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## AP®︎ Calculus AB (2017 edition)

### Unit 3: Lesson 1

Basic differentiation rules- Proof of the constant derivative rule
- Proofs of the constant multiple and sum/difference derivative rules
- Basic derivative rules: find the error
- Basic derivative rules: find the error
- Basic derivative rules: table
- Basic derivative rules: table
- Basic differentiation review

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# Proof of the constant derivative rule

Sal introduces the Constant rule, which says that the derivative of f(x)=k (for any constant k) is f'(x)=0. He also justifies this rule algebraically.

## Video transcript

- [Voiceover] So these are
both ways that you will see limit-based definitions of derivatives. This is usually if you're
thinking about the derivative at a point, here if you're thinking about the derivative in general,
but these are both equivalent. They're both based on the
slope of a tangent line, or the instantaneous rate of change, and using these, I wanna establish some of the core properties of derivatives for us. And the first one that
I'm going to do will seem like common sense, or maybe
it will once we talk about it a little bit, so if f of x,
if our function is equal to a constant value, well then, f prime of x is going to be equal to zero. Now why does that make intuitive sense? Well, we could graph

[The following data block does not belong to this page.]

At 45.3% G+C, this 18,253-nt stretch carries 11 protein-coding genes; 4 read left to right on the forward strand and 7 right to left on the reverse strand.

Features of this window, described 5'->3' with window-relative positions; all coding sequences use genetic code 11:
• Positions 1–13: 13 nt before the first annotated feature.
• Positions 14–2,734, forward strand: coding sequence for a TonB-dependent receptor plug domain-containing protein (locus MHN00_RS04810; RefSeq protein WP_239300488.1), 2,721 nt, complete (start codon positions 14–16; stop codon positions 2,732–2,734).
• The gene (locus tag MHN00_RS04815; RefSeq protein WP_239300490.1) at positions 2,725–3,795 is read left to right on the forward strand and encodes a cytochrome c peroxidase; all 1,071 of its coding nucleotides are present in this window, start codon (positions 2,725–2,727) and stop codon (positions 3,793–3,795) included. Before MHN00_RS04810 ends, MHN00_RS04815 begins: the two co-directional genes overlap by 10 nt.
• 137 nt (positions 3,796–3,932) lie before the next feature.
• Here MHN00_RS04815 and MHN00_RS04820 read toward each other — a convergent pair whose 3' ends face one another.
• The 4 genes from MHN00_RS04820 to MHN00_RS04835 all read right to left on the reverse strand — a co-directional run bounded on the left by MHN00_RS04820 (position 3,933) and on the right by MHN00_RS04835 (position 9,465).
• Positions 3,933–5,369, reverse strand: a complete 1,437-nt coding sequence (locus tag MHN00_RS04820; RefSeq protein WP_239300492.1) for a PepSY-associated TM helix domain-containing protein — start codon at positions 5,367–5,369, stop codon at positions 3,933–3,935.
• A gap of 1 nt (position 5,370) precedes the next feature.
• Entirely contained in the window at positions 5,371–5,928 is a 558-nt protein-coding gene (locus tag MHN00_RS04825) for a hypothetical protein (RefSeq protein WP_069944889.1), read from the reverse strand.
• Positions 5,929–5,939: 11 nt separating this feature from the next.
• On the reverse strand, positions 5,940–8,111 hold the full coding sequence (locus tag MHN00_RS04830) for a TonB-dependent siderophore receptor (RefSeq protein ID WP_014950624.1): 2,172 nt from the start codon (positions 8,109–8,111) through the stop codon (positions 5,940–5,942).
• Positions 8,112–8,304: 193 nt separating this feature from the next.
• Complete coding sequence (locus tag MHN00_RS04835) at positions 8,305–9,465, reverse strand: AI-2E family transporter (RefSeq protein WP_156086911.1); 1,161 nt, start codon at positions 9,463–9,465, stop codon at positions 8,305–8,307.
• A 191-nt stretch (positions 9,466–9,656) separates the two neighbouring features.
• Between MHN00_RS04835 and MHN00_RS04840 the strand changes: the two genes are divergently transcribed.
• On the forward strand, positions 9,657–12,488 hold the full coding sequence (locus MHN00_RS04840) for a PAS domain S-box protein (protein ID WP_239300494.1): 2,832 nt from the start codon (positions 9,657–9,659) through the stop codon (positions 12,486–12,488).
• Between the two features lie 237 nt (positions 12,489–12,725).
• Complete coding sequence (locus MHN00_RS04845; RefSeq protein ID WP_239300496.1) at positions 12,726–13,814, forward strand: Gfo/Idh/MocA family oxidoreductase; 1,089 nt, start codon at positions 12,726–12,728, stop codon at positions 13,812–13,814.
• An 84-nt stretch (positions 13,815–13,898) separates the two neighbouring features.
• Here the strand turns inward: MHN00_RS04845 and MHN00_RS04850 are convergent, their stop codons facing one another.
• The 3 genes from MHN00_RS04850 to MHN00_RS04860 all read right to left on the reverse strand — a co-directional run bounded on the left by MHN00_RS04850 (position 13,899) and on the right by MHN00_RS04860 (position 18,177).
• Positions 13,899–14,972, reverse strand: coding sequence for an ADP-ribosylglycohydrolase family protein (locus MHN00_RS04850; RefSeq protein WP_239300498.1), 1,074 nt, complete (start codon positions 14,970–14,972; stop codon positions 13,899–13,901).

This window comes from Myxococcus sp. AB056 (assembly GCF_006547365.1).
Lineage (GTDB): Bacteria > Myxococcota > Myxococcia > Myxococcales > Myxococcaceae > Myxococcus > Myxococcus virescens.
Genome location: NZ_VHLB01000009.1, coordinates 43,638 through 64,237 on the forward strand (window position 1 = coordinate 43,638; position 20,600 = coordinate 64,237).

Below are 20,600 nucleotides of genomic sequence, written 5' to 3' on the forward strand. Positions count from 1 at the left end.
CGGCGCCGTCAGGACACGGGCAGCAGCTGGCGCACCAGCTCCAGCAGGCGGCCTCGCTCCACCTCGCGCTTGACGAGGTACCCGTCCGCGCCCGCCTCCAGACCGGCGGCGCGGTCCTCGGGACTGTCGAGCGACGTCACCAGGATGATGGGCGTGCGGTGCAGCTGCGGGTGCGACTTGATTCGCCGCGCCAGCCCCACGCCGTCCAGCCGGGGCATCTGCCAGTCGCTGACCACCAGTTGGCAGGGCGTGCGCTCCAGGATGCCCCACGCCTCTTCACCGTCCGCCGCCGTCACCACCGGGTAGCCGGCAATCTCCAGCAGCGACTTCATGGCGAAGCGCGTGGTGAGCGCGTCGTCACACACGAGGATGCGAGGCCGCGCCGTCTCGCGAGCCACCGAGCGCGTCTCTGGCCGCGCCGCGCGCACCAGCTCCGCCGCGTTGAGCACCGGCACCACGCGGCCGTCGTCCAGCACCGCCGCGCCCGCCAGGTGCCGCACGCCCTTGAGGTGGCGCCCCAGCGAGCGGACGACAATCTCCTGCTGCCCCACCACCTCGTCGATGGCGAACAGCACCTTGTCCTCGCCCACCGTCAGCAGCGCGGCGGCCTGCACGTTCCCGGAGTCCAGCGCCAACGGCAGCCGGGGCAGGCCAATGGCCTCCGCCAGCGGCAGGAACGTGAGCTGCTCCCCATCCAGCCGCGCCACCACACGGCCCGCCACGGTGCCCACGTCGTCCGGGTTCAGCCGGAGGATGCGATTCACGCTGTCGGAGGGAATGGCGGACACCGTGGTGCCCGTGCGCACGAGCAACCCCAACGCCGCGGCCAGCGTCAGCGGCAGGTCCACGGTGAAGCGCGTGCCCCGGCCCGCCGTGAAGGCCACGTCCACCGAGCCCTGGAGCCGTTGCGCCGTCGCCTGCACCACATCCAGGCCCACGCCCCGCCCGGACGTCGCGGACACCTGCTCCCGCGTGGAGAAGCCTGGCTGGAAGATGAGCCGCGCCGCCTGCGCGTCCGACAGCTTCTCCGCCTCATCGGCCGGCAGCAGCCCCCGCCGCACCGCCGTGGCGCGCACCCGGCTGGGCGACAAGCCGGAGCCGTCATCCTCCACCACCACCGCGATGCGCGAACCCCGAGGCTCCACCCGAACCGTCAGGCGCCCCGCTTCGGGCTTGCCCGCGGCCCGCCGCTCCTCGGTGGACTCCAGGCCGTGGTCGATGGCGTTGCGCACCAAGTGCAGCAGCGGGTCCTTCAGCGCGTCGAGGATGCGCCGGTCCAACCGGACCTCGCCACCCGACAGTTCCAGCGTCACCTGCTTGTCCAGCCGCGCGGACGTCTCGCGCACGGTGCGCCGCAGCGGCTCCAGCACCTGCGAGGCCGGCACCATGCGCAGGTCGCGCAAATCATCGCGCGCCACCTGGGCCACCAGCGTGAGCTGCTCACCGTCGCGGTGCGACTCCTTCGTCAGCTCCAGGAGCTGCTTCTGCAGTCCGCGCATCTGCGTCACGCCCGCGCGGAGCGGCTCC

it, we could graph it, so if that's my y-axis, that's my x-axis. If I wanted to graph y equals f of x, it's gonna look like that,
where this is at the value y is equal to k, so this
is y is equal to f of x. Notice no matter what you
change x, y does not change. The slope of the tangent
line here, well frankly, is the same line, it has a slope of zero. No matter how, y is
just not changing here, and we could use either
of these definitions to establish that even
further, establish it using these limit definitions, so let's see, the limit as h approaches
zero of f of x plus h, well no matter what we
input into our function, we get k, so f of x plus
h would be k minus f of x. Well, no matter what we
put into that function, we get k over h, well,
this is just going to be zero over h so this limit is
just going to be equal to zero. So f prime of x for any, for
any x, the derivative is zero, and you see that here, that
the slope of the tangent line for any x is equal to zero. So if someone walks up to
you on the street and says, "Okay, h of x, h of x,
h of x, is equal to pi, "what is h prime of x?" Well, you say, well, pi,
that's just a constant value that the value of our
function is not changing as we change our x, the slope
of the tangent line there, the instantaneous rate of change, it is going to be equal to zero.